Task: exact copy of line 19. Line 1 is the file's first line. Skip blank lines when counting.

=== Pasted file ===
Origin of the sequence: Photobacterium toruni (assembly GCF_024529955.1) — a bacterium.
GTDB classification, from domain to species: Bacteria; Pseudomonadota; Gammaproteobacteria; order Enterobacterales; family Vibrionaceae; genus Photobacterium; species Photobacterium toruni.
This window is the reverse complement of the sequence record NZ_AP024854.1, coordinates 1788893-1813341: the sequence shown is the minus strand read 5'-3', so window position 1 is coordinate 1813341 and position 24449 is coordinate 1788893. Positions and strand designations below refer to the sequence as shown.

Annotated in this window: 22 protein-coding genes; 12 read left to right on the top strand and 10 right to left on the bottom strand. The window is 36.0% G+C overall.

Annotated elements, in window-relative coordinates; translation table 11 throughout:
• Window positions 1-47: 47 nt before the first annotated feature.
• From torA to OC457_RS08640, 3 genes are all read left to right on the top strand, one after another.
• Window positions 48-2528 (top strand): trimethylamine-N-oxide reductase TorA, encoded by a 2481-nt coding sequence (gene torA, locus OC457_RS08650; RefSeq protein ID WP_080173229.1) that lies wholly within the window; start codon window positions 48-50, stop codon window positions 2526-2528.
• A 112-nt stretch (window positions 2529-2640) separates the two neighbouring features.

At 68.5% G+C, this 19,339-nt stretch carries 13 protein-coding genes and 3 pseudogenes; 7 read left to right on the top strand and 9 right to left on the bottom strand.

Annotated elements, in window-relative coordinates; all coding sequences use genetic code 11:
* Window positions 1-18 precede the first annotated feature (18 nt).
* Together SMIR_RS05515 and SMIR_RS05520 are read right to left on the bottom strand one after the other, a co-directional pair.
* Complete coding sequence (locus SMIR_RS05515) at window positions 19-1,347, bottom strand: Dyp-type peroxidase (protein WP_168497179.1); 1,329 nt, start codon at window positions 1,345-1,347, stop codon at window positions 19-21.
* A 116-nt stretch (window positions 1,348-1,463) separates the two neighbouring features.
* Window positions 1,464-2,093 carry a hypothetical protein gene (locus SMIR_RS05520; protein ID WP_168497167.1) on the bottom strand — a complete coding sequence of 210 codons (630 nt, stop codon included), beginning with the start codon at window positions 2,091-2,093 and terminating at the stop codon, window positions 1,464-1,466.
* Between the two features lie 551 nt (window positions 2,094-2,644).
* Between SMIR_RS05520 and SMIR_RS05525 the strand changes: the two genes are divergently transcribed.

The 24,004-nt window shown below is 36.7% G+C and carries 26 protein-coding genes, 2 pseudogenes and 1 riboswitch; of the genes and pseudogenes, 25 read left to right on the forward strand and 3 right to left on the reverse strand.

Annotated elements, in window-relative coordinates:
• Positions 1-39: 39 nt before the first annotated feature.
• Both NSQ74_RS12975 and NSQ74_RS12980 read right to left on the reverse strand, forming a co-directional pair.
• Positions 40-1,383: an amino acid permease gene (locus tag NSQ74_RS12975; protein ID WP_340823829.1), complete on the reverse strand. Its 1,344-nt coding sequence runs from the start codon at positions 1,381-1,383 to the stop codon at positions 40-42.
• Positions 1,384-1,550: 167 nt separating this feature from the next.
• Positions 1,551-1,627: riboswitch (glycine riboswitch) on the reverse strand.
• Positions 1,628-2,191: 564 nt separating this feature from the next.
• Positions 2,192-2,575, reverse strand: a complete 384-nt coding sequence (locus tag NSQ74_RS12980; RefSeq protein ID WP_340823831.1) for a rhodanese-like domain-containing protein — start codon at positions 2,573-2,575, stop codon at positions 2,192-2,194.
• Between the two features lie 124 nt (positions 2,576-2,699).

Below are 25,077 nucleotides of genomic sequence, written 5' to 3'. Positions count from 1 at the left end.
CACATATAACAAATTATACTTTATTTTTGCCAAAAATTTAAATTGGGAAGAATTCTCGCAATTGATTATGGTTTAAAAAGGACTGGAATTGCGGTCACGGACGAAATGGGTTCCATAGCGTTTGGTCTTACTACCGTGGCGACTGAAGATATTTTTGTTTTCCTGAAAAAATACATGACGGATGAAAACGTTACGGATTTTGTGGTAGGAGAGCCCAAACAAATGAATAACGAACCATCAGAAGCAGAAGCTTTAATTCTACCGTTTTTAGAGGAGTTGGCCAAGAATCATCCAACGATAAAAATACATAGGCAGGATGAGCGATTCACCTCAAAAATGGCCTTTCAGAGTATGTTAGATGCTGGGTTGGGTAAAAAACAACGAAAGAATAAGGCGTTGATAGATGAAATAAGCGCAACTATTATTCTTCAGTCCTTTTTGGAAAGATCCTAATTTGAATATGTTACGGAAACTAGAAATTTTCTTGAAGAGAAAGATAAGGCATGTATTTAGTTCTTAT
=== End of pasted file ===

The 24,004-nt window shown below is 36.7% G+C and carries 26 protein-coding genes, 2 pseudogenes and 1 riboswitch; of the genes and pseudogenes, 25 read left to right on the forward strand and 3 right to left on the reverse strand.